Monday, April 15, 2024




Earlier this year, I fled the cold and damp of Poulsbo to visit sunny and warm Manzanillo, Mexico. Vacation?

Nah, much better. I had the privilege of participating in a couple of Crossroads Rotary’s international projects.

One of them is our Caps for Cancer project. A group called AMANC (translated, it stands for Association to Help Youth with Cancer) accepts plastic caps and lids in exchange for treatment for children’s cancer treatments and other support. With fellow Crossroads member Karen Wilson, I got to visit Jennifer, a 7-year-old with leukemia, to deliver about 60 pounds of lids. When Karen came down earlier in the year, she and some other folks donated enough to make a big pile of lids on which Jennifer perched. She was thrilled, and her parents were incredibly grateful.

We’re working with Alaska Airlines to facilitate ongoing deliveries and hope to reach a sustainable, lasting solution.

The other part of my trip was related to our partnership and support of the Manzanillo Migrant Mission. This group delivers food parcels (or “despensas”) to area farms. Thanks to these, the farm workers can feed their families from the despensas, saving their meager wages to support their families in the offseason when they have no income. Most of them are from the poor states of southern Mexico, many from indigenous tribes that do not even speak Spanish. They are shuttled from farm to farm, migrating with the work.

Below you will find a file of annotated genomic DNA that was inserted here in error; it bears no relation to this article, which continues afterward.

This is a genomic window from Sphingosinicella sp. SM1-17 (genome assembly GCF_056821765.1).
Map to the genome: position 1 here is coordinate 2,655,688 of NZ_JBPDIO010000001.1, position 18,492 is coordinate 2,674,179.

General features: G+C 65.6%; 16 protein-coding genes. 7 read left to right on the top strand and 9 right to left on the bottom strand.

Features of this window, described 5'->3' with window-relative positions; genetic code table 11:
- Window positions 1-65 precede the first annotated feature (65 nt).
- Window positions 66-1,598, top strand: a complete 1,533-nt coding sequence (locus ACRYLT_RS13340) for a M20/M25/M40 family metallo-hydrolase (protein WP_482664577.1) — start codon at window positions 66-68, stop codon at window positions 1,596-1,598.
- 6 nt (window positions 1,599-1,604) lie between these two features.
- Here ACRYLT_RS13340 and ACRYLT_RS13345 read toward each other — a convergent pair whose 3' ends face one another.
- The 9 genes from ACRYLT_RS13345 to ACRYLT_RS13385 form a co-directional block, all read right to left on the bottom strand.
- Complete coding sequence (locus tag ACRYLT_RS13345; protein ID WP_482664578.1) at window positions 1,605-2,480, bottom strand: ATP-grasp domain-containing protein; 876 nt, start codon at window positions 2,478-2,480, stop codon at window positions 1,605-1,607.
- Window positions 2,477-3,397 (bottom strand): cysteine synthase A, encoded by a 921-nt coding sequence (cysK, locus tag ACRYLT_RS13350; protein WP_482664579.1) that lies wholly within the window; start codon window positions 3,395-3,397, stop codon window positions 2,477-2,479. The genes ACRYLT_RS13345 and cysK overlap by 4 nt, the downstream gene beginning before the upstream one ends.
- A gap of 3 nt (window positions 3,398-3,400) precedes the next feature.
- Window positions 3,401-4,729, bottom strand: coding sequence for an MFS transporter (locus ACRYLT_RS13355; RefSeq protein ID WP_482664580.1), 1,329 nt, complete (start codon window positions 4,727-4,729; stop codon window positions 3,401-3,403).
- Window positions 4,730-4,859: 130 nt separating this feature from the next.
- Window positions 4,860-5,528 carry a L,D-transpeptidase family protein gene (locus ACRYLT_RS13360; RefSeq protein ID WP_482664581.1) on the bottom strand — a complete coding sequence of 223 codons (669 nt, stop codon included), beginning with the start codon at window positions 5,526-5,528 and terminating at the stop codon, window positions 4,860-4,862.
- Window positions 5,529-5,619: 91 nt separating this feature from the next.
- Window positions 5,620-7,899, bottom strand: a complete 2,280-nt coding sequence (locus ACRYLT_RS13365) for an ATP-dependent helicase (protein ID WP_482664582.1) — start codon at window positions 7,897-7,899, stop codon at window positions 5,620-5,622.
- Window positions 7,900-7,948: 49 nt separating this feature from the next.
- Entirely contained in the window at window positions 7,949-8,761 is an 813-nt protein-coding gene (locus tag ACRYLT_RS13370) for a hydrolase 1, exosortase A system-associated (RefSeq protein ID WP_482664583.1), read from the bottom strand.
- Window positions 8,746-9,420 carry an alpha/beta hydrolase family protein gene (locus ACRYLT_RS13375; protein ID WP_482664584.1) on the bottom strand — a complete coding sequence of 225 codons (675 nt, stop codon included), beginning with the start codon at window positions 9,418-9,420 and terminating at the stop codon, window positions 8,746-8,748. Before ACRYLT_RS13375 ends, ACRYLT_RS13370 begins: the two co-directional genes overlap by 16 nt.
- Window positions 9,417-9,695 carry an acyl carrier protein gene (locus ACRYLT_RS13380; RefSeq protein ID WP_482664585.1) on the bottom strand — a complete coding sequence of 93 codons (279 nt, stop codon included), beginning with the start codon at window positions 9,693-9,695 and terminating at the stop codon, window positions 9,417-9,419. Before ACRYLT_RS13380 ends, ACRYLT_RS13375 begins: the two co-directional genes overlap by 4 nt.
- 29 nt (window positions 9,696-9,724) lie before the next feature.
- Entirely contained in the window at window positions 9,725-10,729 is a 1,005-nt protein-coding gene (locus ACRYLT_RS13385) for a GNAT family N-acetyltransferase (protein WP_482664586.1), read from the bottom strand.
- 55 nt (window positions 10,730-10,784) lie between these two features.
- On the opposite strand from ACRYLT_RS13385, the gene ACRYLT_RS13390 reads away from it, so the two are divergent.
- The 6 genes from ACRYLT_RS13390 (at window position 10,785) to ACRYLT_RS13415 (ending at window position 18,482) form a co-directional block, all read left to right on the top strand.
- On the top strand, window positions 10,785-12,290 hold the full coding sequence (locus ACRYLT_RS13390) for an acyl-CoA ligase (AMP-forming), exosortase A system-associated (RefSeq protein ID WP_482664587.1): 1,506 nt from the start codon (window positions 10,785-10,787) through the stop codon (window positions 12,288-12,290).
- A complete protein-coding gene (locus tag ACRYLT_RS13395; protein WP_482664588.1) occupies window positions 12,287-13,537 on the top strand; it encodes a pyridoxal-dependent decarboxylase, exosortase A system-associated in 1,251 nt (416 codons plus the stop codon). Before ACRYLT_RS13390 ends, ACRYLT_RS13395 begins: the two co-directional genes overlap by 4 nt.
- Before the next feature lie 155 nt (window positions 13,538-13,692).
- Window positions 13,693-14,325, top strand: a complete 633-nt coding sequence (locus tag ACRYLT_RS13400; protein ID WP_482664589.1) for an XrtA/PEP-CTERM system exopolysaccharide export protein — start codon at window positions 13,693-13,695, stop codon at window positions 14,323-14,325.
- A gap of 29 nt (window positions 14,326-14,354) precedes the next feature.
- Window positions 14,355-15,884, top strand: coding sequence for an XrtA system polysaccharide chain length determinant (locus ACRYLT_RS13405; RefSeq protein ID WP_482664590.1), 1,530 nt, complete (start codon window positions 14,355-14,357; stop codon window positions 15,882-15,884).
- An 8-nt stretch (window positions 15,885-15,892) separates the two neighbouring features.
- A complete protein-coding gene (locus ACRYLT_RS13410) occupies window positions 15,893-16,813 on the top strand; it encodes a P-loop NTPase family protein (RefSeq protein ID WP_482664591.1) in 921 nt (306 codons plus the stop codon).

The despensas include 27 pounds of foodstuffs which will feed a family of four for a week, for a total of $13 (US). Crossroads delivered more than $11,000, including a $3,500 District Community Grant.

This increased the program’s impact, and they could support more than 1,710 families, more than they’d ever helped in any past year. Over the years, their process has become very efficient. Each family gets a ticket to receive their despensa, and the tickets are compared against a list to ensure the families who need the food get it.

It was amazing to pull up and see the folks queued up, eager for our arrival.

The gratitude and relief on their faces and in their words were incredibly moving. Two volunteers, Karen, and a friend, also provided treat bags for the workers’ children. In some villages, there was a second queue: the eager, smiling children.

The Kingston Club has also joined us with a generous donation, and we look forward to continuing to support this worthy organization.

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